Times have changed since I first started campaigning, marketing and fundraising (was it really 40 years ago? OMG!)

In the 1980s and 1990s, we lived in the Age of Boasting. Whether the medium was broadcast or print, some anonymous ‘announcer voice’ would speak on behalf of the company trying to tell you something. That unidentified voice would extol the virtues of the product as if it was God’s gift to mankind. “Tide gets your clothes whiter than white!”

And you know what? That boastful approach worked back then. Back in a time when the marketplace was populated largely by trusting members of the Civic Generation (those born before 1946), customers would pretty much believe whatever they were told. The trick back then was simply to have enough money to get your message in front of your audiences – and repeat, repeat, repeat.

Charities, NGOs, and non-profits pretty much copied what was happening in the corporate world. We got in the habit of tooting our own horns – and expecting our donors and supporters to accept without questioning. I suppose that approach worked for us, too, twenty or thirty years ago.

But it’s not working now!


Today, the philanthropic marketplace is occupied largely by Baby Boomers (1946-1966), who are VERY different from their Civic parents. Boomers question everything and everybody. We grew up with the slogan ‘never trust anyone over thirty!’. We simply don’t accept the words of people in positions of authority as truth the way our parents did.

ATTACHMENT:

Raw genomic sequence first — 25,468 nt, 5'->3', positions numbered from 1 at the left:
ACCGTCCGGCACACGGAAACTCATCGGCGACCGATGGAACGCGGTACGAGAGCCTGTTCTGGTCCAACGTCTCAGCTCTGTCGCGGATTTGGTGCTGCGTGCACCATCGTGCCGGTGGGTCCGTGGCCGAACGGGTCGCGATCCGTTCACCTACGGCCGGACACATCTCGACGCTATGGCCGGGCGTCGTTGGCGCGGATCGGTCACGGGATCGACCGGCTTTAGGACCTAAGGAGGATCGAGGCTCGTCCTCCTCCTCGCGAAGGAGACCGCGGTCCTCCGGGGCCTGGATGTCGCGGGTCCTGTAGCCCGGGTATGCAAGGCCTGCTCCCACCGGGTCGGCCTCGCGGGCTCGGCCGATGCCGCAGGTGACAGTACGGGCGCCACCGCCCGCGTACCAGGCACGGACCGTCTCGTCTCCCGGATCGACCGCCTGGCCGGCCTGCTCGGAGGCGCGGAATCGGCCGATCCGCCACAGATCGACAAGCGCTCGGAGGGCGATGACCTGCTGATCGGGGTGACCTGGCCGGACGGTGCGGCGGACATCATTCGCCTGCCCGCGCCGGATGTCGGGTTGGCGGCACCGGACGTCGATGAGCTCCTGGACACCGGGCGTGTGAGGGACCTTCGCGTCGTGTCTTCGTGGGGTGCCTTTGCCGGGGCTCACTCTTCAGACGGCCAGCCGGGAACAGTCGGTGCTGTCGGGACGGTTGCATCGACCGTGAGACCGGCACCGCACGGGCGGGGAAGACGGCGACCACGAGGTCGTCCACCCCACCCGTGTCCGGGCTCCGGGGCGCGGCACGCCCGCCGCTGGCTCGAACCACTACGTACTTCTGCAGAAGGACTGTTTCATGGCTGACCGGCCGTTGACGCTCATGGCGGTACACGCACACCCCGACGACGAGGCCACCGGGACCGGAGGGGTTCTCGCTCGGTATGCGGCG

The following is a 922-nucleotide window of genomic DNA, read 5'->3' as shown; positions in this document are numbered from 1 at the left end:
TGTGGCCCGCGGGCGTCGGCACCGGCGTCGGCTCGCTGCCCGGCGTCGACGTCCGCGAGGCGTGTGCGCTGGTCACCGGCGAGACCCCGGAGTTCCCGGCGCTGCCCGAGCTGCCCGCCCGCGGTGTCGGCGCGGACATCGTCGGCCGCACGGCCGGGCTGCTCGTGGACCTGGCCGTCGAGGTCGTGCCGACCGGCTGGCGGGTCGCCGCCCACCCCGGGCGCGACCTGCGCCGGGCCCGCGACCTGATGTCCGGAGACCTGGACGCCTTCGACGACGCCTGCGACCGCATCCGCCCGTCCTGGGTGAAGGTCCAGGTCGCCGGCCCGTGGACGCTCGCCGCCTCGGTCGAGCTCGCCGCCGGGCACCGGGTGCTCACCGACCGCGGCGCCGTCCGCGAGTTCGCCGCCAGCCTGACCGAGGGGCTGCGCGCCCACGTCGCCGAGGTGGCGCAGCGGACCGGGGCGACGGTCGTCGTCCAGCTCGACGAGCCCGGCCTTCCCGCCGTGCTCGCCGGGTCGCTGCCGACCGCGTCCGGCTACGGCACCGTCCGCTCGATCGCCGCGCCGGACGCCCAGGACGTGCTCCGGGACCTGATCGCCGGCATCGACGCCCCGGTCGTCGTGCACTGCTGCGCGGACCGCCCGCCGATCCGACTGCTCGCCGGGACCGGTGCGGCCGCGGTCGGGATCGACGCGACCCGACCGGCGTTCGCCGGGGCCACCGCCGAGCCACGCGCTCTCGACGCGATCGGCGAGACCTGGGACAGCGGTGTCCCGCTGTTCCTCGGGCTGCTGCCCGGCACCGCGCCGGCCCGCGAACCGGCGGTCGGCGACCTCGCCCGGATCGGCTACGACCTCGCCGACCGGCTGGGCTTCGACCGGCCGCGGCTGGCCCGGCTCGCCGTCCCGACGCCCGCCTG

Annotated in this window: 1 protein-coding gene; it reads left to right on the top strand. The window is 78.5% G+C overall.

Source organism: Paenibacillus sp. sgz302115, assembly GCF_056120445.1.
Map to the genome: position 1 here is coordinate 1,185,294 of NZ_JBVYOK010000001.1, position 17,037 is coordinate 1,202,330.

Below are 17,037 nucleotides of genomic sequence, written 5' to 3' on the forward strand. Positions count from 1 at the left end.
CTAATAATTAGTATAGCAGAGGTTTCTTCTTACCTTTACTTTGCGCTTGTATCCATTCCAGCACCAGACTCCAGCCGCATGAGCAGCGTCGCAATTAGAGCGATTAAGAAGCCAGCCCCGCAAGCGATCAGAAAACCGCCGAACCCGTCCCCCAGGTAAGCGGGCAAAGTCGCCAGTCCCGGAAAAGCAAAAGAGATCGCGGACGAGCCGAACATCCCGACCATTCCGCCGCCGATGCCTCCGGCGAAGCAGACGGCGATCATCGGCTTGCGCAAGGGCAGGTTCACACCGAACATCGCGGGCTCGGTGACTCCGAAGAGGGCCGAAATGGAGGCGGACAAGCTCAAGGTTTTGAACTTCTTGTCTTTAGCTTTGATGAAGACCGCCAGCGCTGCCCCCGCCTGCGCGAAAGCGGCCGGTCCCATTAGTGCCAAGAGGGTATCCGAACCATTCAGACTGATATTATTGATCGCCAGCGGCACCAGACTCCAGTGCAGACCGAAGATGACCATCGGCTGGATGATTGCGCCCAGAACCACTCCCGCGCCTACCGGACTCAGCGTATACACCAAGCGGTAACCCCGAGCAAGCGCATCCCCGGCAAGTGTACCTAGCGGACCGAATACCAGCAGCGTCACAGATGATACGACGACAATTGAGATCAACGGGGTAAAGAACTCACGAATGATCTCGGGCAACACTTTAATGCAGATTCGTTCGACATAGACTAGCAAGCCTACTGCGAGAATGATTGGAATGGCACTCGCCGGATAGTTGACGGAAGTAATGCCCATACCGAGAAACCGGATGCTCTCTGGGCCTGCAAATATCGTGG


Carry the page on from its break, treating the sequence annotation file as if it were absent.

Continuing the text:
And – if you think Boomers are skeptical – consider the mindset of Gen Xers (1967-1982) and Millennials (1983-1998). They’ve even LESS likely to accept messages by anonymous pitchmen from companies, charities or political parties.

If you want to persuade your audience that you’re really great at what you do, you need to re-frame everything from the outside in. By that, I mean that the voices extolling your virtues need to be from OUTSIDE your organization. Most audiences today will trust a donor, a volunteer, or a program recipient as a more authentic voice than your Board Chair or Executive Director (or that anonymous corporate voice I mentioned earlier!)

Real messages from real people in their own words are going to cut through today’s clutter and actually persuade your audiences that your organization really IS great at what it does.


Here’s a bit of easy homework:

  • Take your organization’s last newsletter or annual report. Can you pick out every instance where some claim of competence or greatness is made – and determine who it’s from? If it’s in anonymous corporate speak, you can assume it’s not working. If it’s from an organizational leader, you can assume its impact is fair at best. But! If it’s from someone without a vested interest in your organization, you’re moving the persuasion needle and achieving your goal!
  • The second exercise you can try is the ‘First Person Test’. Take that newsletter or annual report and estimate what percentage of the words on those pages are written in the first person – BY someone. And then estimate the remaining percentage that’s not attributed to anyone’s voice – in other words, that journalistic-style corporate voice. The more you can speak in the first person, the more effective you’re going to be.

So please: convince everyone in your organization to stop boasting – and let others who love you tell the world just how truly wonderful you are!